I heard an echo (something you hear again) from the past a few days ago. From my childhood, actually.
When I was young, I remember hearing a story – first told, I believe, by a religious leader named Billy Graham – about a fisherman who used to bring his two dogs – one white, one black – to town every Saturday afternoon. He had taught the dogs to begin fighting whenever he told them to. The town-people would make bets (pay money to say) on which dog would win. One Saturday the black dog would win. The next Saturday the white dog would win. And the fisherman always won!
One day one of his friends asked how he always knew which dog would win. “It’s easy,” he replied, “I starve (don’t feed) one and feed the other. The one I feed always wins because he is stronger.”
The way I heard the story is that we all have both good and bad in us. The part we feed will dominate (control) us.
I heard an echo of that story a few days ago while reading a blog post by Seth Godin. Godin is a really smart guy. He’s written 18 best-selling books, started two businesses, and writes a daily blog followed by many.*
What I like about Godin, and the biggest reason I read his blog, is that he is also wise: he has good sense (understands what is important) and judgement (ability to make good decisions) that he’s learned from his many life experiences.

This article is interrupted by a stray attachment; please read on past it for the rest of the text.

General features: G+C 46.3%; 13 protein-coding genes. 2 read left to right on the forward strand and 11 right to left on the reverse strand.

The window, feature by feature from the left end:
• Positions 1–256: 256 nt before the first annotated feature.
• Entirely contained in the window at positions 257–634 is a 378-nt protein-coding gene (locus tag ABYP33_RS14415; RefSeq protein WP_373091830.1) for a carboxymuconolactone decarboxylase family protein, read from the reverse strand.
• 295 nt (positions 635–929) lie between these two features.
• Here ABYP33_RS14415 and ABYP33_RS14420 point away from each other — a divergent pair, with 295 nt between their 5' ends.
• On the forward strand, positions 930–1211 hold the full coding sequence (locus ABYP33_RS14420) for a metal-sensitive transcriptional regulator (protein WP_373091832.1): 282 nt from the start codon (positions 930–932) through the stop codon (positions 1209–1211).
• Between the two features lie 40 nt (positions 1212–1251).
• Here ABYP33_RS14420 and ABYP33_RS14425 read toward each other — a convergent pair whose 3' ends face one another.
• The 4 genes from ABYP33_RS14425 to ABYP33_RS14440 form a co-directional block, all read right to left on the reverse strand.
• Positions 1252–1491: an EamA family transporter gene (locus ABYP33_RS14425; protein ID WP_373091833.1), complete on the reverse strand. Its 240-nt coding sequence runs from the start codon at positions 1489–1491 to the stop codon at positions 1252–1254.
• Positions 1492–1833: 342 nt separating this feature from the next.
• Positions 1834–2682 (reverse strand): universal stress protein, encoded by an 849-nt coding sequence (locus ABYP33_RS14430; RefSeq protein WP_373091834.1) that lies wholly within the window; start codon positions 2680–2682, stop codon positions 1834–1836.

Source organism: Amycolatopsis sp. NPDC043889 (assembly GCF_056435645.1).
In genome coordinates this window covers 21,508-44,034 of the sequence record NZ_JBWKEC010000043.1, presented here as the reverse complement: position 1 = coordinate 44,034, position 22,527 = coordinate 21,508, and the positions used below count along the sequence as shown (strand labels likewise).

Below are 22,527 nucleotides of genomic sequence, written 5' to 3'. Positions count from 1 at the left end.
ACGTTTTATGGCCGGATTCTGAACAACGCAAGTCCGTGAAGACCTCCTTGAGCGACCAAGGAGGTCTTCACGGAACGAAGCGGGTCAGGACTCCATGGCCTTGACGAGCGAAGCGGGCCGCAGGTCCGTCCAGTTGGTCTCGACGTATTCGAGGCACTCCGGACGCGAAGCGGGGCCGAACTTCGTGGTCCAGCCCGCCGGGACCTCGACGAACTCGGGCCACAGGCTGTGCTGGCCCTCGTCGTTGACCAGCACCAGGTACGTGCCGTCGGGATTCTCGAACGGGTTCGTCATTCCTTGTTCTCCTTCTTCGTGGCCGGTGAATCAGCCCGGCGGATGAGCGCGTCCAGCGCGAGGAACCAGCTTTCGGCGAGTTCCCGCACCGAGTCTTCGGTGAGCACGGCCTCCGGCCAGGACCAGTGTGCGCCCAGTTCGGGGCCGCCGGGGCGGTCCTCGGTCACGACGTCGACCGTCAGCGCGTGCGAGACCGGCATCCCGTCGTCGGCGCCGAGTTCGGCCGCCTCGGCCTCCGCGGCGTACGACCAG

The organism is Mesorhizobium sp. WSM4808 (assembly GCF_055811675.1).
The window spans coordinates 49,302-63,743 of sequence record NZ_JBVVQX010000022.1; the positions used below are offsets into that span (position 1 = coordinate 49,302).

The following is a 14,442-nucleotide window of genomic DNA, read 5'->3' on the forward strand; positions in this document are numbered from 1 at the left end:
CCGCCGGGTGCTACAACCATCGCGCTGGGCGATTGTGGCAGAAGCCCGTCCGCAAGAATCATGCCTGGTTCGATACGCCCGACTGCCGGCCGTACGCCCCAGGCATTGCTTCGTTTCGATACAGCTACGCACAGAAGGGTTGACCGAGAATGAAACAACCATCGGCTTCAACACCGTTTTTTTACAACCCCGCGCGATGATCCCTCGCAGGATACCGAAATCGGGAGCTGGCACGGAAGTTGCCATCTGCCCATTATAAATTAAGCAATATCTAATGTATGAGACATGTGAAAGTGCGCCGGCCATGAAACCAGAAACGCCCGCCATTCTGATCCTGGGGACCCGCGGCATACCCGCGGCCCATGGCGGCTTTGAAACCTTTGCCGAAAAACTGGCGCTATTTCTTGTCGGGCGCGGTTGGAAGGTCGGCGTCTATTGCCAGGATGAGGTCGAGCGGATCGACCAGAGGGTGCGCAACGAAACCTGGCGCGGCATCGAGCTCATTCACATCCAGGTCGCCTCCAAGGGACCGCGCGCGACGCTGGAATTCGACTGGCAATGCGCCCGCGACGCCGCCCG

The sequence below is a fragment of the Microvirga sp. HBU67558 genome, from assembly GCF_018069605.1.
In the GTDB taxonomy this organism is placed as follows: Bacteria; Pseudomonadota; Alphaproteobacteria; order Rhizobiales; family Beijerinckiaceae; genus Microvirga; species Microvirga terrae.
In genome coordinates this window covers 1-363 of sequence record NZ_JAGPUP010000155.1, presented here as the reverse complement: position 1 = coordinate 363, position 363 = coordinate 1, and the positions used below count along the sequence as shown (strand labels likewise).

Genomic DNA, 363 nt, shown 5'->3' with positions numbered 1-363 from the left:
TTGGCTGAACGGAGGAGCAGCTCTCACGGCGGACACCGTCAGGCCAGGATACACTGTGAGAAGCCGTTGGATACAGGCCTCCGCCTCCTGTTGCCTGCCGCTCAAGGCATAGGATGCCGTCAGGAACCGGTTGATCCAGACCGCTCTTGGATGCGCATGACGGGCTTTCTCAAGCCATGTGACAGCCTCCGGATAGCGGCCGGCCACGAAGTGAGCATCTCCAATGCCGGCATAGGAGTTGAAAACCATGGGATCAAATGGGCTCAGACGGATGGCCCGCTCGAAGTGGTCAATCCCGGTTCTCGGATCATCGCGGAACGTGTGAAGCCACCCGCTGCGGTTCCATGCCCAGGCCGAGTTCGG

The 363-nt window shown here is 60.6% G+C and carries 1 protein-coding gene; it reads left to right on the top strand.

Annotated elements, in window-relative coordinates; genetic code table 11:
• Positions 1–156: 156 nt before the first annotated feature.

In his blog post, Godin suggests making two lists on two pieces of paper. The first is a list of negatives – people who don’t like you, bad things that have happened to you in the past, bad situations that you’re experiencing now, and things like that.
The second is a list of positives – like things you know, good experiences that you’ve had, people who trust you, what’s working for you now, and what’s worked for you in the past.
Godin says, “It’s all real” – good and bad. “Don’t hold back (hesitate).” In other words, write it all down.
When you finish the two lists, Godin says to choose one of them and put it somewhere you won’t see it. Once a week, take it out and look at it. Put the second list somewhere you can see it and read it every day.
Godin writes that the daily list will determine what you notice, what you think about, and how you think about what happens to you day by day. The choice is yours. Which list will you put where?
Personal note: The next few months are going to be very busy for me, so I’m going to be taking a break, at least until the end of September. Hope you have a great summer!
~ Warren Ediger, ESL coach/tutor and creator of the Successful English website.
* Editor’s note: Godin’s blog is so popular, you can find it by just typing “Seth” into the U.S.’s Google search engine.
Photo found on Etsy.